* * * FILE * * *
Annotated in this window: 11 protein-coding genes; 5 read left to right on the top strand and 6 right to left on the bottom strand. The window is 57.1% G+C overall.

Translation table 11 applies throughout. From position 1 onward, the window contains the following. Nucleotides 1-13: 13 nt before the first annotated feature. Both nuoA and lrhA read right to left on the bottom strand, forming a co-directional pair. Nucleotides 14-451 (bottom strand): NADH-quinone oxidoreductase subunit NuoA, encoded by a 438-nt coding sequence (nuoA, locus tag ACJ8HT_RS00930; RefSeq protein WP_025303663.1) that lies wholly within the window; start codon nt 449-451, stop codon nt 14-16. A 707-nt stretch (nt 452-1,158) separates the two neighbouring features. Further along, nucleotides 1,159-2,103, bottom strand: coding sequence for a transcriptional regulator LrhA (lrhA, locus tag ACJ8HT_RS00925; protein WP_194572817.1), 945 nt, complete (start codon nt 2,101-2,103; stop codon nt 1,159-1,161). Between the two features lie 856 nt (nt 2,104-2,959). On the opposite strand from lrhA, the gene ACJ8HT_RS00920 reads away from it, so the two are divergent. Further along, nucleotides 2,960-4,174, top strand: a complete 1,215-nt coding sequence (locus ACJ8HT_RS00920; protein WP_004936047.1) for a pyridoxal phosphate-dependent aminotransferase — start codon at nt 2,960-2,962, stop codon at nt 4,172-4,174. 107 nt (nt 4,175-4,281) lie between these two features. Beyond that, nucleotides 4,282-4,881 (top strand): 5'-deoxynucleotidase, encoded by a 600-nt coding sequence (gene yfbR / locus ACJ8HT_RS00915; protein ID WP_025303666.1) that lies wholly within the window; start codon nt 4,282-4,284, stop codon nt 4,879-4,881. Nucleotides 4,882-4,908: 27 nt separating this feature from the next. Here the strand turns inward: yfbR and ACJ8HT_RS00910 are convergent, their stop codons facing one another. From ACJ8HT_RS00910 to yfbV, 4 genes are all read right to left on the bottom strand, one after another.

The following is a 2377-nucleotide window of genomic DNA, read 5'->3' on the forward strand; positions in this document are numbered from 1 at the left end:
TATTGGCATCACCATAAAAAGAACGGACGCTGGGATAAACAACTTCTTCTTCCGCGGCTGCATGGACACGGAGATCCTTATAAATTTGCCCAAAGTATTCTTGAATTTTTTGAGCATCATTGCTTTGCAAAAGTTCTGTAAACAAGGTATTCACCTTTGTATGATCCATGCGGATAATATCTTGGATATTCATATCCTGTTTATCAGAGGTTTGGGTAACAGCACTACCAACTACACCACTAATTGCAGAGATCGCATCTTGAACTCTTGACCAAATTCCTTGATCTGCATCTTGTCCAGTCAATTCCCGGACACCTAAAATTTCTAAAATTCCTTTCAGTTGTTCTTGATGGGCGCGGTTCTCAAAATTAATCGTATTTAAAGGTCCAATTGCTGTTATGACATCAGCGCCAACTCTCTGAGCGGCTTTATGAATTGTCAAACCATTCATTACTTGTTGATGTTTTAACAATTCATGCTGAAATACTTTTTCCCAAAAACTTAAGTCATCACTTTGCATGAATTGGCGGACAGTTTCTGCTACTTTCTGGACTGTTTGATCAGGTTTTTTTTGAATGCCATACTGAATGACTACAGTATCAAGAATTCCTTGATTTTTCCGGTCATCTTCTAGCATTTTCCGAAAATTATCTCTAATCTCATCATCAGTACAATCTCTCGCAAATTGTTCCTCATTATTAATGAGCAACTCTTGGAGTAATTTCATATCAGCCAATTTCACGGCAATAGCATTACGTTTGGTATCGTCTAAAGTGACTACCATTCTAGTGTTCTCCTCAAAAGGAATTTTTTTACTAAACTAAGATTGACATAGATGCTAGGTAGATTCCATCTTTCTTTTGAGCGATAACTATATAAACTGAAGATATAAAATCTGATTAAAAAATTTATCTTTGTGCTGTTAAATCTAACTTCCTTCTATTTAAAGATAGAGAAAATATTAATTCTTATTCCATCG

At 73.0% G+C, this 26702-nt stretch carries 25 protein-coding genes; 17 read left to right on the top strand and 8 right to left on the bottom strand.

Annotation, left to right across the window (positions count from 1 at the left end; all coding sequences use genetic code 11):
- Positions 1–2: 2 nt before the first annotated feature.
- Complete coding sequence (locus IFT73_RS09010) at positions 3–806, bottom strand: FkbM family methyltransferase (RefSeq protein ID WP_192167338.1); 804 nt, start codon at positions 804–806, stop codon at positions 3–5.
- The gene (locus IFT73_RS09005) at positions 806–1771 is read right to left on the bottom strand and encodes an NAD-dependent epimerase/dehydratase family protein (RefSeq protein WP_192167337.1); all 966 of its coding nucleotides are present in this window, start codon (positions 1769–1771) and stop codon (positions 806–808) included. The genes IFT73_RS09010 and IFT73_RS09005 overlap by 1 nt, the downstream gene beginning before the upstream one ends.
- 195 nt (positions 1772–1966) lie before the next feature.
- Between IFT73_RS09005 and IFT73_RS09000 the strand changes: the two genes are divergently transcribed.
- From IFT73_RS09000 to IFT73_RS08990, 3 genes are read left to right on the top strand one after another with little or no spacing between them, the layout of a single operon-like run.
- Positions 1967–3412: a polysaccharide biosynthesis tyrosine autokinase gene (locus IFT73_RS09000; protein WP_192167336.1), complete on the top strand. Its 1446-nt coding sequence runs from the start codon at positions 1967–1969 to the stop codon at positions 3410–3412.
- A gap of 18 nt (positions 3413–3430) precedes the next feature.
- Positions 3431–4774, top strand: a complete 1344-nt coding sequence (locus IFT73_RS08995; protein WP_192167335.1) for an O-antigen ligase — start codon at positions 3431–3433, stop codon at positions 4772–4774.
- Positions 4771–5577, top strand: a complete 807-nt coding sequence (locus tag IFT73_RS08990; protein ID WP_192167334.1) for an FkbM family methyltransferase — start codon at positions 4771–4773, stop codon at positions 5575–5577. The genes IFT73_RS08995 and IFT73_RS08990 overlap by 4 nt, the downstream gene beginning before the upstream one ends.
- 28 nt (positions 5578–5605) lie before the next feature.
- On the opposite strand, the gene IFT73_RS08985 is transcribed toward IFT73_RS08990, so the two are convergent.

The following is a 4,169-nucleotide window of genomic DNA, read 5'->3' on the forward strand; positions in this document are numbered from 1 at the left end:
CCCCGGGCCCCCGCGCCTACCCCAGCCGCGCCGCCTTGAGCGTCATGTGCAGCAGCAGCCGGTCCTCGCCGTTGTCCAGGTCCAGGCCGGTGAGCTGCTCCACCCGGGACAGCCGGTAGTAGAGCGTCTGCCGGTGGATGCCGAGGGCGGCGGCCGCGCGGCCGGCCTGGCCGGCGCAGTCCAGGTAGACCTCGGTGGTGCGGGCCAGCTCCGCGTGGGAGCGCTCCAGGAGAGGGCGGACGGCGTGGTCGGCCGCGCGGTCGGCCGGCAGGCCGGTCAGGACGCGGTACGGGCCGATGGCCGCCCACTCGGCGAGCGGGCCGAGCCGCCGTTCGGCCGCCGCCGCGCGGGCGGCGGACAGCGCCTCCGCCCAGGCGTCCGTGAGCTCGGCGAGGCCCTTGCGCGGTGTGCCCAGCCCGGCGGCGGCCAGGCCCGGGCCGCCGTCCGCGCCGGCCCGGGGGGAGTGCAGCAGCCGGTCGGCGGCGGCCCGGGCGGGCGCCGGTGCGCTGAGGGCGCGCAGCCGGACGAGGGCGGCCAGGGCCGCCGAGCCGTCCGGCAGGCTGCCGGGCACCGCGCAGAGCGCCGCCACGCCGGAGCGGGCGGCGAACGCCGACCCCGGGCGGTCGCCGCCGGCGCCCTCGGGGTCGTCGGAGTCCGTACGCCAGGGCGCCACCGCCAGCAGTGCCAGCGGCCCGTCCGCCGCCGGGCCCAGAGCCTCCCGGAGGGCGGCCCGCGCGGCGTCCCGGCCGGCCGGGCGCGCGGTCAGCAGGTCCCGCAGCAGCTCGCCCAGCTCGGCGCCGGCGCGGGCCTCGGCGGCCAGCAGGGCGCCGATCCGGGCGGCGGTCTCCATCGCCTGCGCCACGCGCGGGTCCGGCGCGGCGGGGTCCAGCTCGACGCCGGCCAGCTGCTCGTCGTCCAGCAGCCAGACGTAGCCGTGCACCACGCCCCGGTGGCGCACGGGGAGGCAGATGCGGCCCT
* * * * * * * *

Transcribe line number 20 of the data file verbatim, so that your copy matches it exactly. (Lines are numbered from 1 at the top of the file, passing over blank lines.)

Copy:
CCCCGGGCCCCCGCGCCTACCCCAGCCGCGCCGCCTTGAGCGTCATGTGCAGCAGCAGCCGGTCCTCGCCGTTGTCCAGGTCCAGGCCGGTGAGCTGCTCCACCCGGGACAGCCGGTAGTAGAGCGTCTGCCGGTGGATGCCGAGGGCGGCGGCCGCGCGGCCGGCCTGGCCGGCGCAGTCCAGGTAGACCTCGGTGGTGCGGGCCAGCTCCGCGTGGGAGCGCTCCAGGAGAGGGCGGACGGCGTGGTCGGCCGCGCGGTCGGCCGGCAGGCCGGTCAGGACGCGGTACGGGCCGATGGCCGCCCACTCGGCGAGCGGGCCGAGCCGCCGTTCGGCCGCCGCCGCGCGGGCGGCGGACAGCGCCTCCGCCCAGGCGTCCGTGAGCTCGGCGAGGCCCTTGCGCGGTGTGCCCAGCCCGGCGGCGGCCAGGCCCGGGCCGCCGTCCGCGCCGGCCCGGGGGGAGTGCAGCAGCCGGTCGGCGGCGGCCCGGGCGGGCGCCGGTGCGCTGAGGGCGCGCAGCCGGACGAGGGCGGCCAGGGCCGCCGAGCCGTCCGGCAGGCTGCCGGGCACCGCGCAGAGCGCCGCCACGCCGGAGCGGGCGGCGAACGCCGACCCCGGGCGGTCGCCGCCGGCGCCCTCGGGGTCGTCGGAGTCCGTACGCCAGGGCGCCACCGCCAGCAGTGCCAGCGGCCCGTCCGCCGCCGGGCCCAGAGCCTCCCGGAGGGCGGCCCGCGCGGCGTCCCGGCCGGCCGGGCGCGCGGTCAGCAGGTCCCGCAGCAGCTCGCCCAGCTCGGCGCCGGCGCGGGCCTCGGCGGCCAGCAGGGCGCCGATCCGGGCGGCGGTCTCCATCGCCTGCGCCACGCGCGGGTCCGGCGCGGCGGGGTCCAGCTCGACGCCGGCCAGCTGCTCGTCGTCCAGCAGCCAGACGTAGCCGTGCACCACGCCCCGGTGGCGCACGGGGAGGCAGATGCGGCCCT